Halton County, ON
28 January 2015
My daughter, Caroline, was visiting us from Ottawa, so we took her down to LaSalle Park to see the Trumpeter Swans Cygnus buccinator and any other gems we could find.
Here she is with the swans forming a backdrop on the ice of the bay, now completely frozen over.
Having spent some time with the swans we wandered along the woodland trail and this friendly squirrel seemed to come out to welcome her.
While checking out a small posse of Dark-eyed Juncos Junco hyemalis and Black-capped Chickadees Poecile atricapillus we noticed flashes of rust in the dense undergrowth. First of all I thought it was probably an American Tree Sparrow Spizella arborea but in short order I caught a glimpse of a Carolina Wren Thryothorus ludovicianus. This is not a common bird at all, although in recent years it appears to have extended its range considerably. It is vulnerable, however, in extreme winters and I am sure that many were killed off in last year's record freeze. So, it was a distinct pleasure to see this species.
It is not the easiest bird to photograph for it is constantly on the move, flitting around from perch to perch in search of food, and always in dense tangles and dark undergrowth.
You can imagine our delight when we realized that we were actually looking at two birds.
I am quite sure that we watched these birds for at least twenty minutes and it seemed at times as though they were happy to move along with us.
While watching the wrens we also saw a Brown Creeper Certhia americana but the two pictures we were able to get were both of poor quality.
As might be expected, Black-capped Chickadees were omnipresent and they are accustomed to human friends bringing sunflower seeds for them to eat. These confiding little creatures readily feed from the hand and Caroline could not resist!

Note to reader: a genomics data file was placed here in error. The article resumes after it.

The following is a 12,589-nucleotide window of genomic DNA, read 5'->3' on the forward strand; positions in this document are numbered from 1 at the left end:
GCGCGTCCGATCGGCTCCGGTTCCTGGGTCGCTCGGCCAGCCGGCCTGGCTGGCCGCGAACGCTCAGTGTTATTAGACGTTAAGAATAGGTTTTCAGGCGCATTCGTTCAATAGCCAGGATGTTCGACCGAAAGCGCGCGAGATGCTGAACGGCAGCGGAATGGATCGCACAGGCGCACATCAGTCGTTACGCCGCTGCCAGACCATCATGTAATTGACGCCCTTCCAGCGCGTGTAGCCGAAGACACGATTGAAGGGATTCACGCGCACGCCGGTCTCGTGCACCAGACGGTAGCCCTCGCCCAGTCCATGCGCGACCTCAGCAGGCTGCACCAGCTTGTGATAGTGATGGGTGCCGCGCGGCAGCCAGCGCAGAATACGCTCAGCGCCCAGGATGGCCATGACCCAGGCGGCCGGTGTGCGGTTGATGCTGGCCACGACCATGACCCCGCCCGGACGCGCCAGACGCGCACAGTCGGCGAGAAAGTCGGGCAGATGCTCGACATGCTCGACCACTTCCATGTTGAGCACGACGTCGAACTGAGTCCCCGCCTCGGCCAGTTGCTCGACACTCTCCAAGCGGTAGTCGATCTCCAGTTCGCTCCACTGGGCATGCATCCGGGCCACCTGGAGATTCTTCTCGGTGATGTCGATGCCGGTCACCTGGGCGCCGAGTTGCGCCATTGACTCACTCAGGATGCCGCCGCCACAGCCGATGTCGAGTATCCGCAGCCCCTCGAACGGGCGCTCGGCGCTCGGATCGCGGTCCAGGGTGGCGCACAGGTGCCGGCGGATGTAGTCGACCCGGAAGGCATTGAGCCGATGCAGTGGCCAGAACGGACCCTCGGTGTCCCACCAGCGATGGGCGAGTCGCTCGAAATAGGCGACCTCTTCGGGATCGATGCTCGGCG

A Cooper's Hawk Accipiter cooperii was patrolling the woodland margins and no doubt some unfortunate passerine would fall victim to this predator before the day was out.
When viewed close up it is a fearsome looking raptor and no doubt inspires terror in its potential victims.
Following lunch we headed down to Bronte Harbour. I had told Caroline about the Snowy Owl Nyctea scandiaca I had seen there recently and she wanted to see it, telling us that she had been searching in the Ottawa area for this species, without success. We located the bird as soon as we arrived, feeding on freshly killed prey. As far as we could tell, it looked as though it had killed a Mallard Anas platyrynchos and no doubt was dining well.
Ice floes have formed in the inner harbour and I am sure that there is at least a passing resemblance to the familiar habitat of parts of its tundra home.
We took pictures from several vantage points and in the following image you can easily see the kill upon which the owl was feeding
Snowy Owl is without question one of the most magnificent birds I have ever seen out of the roughly 3,400 species I have seen around the world, and it never ceases to be a grand pleasure of the highest order to encounter one.
I hope that I see many more before the winter is over.